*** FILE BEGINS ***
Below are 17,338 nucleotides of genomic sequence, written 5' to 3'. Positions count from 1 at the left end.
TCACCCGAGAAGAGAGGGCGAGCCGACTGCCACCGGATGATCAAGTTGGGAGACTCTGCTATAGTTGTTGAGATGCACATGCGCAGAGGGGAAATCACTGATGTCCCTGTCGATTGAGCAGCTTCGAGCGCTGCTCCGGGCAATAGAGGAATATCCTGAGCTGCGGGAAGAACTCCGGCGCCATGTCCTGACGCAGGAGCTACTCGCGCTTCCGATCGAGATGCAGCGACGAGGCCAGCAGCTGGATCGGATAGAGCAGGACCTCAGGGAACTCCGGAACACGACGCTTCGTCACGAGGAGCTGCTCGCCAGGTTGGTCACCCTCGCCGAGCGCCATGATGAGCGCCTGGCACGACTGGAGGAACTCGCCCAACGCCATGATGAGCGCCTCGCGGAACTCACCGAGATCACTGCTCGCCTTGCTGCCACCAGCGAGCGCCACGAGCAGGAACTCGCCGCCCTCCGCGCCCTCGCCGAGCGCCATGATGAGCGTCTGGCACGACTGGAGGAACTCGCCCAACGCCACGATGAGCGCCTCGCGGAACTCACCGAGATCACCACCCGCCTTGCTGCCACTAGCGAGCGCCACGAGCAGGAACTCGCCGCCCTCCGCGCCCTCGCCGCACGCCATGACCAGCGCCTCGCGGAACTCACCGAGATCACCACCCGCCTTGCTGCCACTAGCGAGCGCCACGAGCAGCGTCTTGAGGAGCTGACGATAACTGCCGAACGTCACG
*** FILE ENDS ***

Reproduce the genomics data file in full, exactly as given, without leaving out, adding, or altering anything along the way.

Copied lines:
Below are 17,338 nucleotides of genomic sequence, written 5' to 3'. Positions count from 1 at the left end.
TCACCCGAGAAGAGAGGGCGAGCCGACTGCCACCGGATGATCAAGTTGGGAGACTCTGCTATAGTTGTTGAGATGCACATGCGCAGAGGGGAAATCACTGATGTCCCTGTCGATTGAGCAGCTTCGAGCGCTGCTCCGGGCAATAGAGGAATATCCTGAGCTGCGGGAAGAACTCCGGCGCCATGTCCTGACGCAGGAGCTACTCGCGCTTCCGATCGAGATGCAGCGACGAGGCCAGCAGCTGGATCGGATAGAGCAGGACCTCAGGGAACTCCGGAACACGACGCTTCGTCACGAGGAGCTGCTCGCCAGGTTGGTCACCCTCGCCGAGCGCCATGATGAGCGCCTGGCACGACTGGAGGAACTCGCCCAACGCCATGATGAGCGCCTCGCGGAACTCACCGAGATCACTGCTCGCCTTGCTGCCACCAGCGAGCGCCACGAGCAGGAACTCGCCGCCCTCCGCGCCCTCGCCGAGCGCCATGATGAGCGTCTGGCACGACTGGAGGAACTCGCCCAACGCCACGATGAGCGCCTCGCGGAACTCACCGAGATCACCACCCGCCTTGCTGCCACTAGCGAGCGCCACGAGCAGGAACTCGCCGCCCTCCGCGCCCTCGCCGCACGCCATGACCAGCGCCTCGCGGAACTCACCGAGATCACCACCCGCCTTGCTGCCACTAGCGAGCGCCACGAGCAGCGTCTTGAGGAGCTGACGATAACTGCCGAACGTCACG